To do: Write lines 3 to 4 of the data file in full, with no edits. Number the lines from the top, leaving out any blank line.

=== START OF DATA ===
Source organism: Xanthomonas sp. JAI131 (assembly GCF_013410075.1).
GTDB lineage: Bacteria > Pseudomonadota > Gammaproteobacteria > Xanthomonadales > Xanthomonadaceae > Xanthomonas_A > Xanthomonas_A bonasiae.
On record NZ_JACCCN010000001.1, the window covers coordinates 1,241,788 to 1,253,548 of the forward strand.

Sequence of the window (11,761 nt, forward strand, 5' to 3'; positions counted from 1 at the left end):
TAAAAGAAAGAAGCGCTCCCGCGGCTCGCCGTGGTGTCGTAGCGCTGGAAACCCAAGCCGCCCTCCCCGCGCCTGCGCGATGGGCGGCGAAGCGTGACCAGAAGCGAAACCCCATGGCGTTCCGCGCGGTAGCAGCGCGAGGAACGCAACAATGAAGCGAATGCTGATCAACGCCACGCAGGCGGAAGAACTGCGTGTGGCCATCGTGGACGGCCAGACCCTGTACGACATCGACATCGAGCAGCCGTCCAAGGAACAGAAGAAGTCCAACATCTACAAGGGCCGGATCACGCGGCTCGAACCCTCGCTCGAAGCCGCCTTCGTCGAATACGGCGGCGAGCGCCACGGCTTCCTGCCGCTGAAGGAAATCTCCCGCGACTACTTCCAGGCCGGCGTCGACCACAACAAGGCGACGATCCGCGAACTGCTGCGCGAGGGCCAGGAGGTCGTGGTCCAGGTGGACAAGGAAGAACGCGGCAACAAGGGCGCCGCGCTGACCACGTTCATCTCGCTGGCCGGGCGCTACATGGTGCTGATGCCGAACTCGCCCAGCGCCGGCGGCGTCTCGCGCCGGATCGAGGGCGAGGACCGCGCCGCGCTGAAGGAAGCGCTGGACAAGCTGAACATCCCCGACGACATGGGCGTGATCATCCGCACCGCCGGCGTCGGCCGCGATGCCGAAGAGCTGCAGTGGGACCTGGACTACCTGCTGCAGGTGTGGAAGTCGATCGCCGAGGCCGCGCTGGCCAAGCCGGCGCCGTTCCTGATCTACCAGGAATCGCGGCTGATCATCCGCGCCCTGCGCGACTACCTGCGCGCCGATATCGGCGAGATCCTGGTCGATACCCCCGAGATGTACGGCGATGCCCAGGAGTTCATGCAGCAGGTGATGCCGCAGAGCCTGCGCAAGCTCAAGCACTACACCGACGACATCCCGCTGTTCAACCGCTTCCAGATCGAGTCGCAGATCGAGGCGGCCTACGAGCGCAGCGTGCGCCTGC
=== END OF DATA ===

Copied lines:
On record NZ_JACCCN010000001.1, the window covers coordinates 1,241,788 to 1,253,548 of the forward strand.

Sequence of the window (11,761 nt, forward strand, 5' to 3'; positions counted from 1 at the left end):